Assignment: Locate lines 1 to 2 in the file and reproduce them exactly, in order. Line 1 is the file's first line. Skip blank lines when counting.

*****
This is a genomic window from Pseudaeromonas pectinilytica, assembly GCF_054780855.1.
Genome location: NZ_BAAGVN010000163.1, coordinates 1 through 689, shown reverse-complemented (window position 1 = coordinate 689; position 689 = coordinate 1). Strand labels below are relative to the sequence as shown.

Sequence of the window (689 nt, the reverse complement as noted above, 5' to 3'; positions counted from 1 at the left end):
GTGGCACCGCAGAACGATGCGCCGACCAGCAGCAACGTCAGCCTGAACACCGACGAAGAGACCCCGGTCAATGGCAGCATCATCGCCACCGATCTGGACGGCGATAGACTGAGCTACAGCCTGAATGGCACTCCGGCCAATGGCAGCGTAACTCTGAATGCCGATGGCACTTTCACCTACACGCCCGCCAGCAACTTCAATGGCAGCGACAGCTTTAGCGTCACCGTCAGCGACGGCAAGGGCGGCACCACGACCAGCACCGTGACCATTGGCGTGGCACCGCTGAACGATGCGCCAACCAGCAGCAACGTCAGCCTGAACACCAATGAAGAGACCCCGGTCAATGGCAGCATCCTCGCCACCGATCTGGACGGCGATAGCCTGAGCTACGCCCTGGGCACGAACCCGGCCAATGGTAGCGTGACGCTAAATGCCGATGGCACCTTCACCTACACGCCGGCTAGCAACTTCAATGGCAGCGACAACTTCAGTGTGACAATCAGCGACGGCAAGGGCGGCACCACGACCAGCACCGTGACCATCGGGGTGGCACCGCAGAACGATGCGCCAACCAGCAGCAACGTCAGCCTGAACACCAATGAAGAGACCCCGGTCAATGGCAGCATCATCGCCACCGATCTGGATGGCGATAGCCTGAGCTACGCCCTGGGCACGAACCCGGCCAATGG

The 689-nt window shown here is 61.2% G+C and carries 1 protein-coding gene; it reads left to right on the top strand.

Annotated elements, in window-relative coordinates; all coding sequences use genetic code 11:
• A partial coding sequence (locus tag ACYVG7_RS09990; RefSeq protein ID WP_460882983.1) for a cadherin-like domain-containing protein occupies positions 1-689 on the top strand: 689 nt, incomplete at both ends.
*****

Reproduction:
This is a genomic window from Pseudaeromonas pectinilytica, assembly GCF_054780855.1.
Genome location: NZ_BAAGVN010000163.1, coordinates 1 through 689, shown reverse-complemented (window position 1 = coordinate 689; position 689 = coordinate 1). Strand labels below are relative to the sequence as shown.